Hoppy ending: Bunnies rescued from hoarder’s home are put up for adoption

One of the bunnies at an adoption event held at the former Police Academy building (Photos by Maria Rocha-Buschel)

One of the bunnies at an adoption event held at the former Police Academy building (Photos by Maria Rocha-Buschel)

By Maria Rocha-Buschel

About a dozen bunnies that were rescued from the home of an animal hoarder found new homes during an adoption event in the former Police Academy building on Saturday.

The 50 bunnies up for adoption at the event were just a small portion of the nearly 200 rabbits that had been rescued last January in Brooklyn from bunny hoarder Dorota Trec, who was arrested for animal cruelty. When the rabbits were rescued, Ani-Care Hospital in Pennsylvania took custody of 150 of the bunnies and St. Hubert’s Animal Welfare Center in New Jersey became responsible for 77. The total count of rabbits from the seizure was ultimately around 230 because some of the rabbits were pregnant at the time; the event last Saturday had at least one mother-daughter pair up for adoption.

The adoption event was hosted by the American Society for the Prevention of Cruelty to Animals (ASPCA), Ani-Care Hospital and the NYPD.

Natasha Whitling of the ASPCA said that the use of the former Police Academy space was made possible through the ASPCA’s partnership with the NYPD, which still uses the building on East 20th Street as a candidate assessment center.

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Study: ST/PCV clearest neighborhood post-blizzard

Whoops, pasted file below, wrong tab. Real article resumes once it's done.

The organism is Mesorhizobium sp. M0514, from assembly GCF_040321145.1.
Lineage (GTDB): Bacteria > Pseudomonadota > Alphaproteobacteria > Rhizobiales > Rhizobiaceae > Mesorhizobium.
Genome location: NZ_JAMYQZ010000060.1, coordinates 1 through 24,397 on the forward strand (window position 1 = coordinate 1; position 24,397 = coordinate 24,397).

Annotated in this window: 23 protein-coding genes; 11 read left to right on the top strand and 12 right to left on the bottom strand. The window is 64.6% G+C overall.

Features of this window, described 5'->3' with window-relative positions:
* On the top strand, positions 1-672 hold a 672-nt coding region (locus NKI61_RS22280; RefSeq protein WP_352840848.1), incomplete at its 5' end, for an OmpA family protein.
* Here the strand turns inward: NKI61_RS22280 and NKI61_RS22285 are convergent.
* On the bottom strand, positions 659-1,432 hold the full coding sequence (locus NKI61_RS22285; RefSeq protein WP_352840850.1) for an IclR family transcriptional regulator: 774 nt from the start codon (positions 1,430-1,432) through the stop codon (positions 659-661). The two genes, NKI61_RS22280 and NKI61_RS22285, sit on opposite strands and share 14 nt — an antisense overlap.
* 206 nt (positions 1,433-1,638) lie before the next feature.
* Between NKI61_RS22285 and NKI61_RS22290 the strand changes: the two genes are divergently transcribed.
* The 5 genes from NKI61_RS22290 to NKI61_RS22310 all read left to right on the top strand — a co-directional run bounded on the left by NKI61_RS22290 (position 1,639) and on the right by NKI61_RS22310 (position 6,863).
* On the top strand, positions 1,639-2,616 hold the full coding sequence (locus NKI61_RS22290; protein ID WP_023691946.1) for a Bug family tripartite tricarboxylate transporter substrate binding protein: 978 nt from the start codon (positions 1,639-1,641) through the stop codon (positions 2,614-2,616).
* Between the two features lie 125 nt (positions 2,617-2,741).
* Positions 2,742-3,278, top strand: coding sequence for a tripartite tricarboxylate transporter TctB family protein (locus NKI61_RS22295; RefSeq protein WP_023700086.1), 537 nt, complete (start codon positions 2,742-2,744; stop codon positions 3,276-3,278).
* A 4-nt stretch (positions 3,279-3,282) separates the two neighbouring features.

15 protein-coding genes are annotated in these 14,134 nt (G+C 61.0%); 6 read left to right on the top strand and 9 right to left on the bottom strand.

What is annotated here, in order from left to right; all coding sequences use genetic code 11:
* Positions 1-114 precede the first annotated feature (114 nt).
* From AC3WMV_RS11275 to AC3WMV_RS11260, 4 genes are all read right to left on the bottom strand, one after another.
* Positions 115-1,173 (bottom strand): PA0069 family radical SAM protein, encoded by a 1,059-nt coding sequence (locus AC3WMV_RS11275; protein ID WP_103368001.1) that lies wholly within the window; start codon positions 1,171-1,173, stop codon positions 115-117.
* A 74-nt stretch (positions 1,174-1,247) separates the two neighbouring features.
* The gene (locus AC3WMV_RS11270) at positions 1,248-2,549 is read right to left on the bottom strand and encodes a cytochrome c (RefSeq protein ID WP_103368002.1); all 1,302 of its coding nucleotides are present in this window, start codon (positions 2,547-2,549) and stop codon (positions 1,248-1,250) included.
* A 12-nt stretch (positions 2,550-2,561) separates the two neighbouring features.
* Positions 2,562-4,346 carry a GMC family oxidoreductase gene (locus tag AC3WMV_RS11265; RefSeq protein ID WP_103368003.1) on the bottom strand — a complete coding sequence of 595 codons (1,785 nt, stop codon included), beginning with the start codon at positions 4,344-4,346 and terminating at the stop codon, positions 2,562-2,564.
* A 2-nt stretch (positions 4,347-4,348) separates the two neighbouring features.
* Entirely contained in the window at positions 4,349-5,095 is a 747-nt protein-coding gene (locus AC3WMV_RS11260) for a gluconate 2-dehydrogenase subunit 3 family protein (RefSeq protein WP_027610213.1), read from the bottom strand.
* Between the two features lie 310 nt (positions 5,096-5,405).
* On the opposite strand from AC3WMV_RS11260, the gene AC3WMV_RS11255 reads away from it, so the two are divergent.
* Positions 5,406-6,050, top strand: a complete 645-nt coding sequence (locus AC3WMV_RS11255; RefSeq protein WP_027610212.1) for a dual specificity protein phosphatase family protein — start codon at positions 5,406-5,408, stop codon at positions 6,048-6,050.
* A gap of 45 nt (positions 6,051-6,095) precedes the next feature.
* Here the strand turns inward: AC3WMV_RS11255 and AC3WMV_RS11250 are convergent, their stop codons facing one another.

An aerial view of Stuyvesant Town’s First Avenue Loop after the storm (Photo by Mark Thompson)

An aerial view of Stuyvesant Town’s First Avenue Loop after the storm (Photo by Mark Thompson)

By Sabina Mollot

In case anyone was wondering how Stuyvesant Town/Peter Cooper measured up with the rest of the city in terms of snow removal during last month’s “Snowmageddon,” the answer is that the roads and sidewalks were more ice-free than anywhere else.

More specifically, it got zero 311 complaints, according to a study by apartment listings company RentHop. In contrast, the East Village was the iciest and snowiest nabe in Manhattan, according to the study. The stats came from a 311 complaint count which was then adjusted to reflect the calls per square mile so that it wasn’t simply a matter of the biggest neighborhoods automatically being the worst offenders.

Shane Leese, a “data scientist” for RentHop, explained the adjustment seemed necessary considering that some neighborhoods in Queens which were two or three square miles long dwarfed many neighborhoods in Brooklyn, which then dwarfed many in Manhattan that were just a few square blocks. Additionally, the study noted that 311 complaints were not accepted while snow was still falling.

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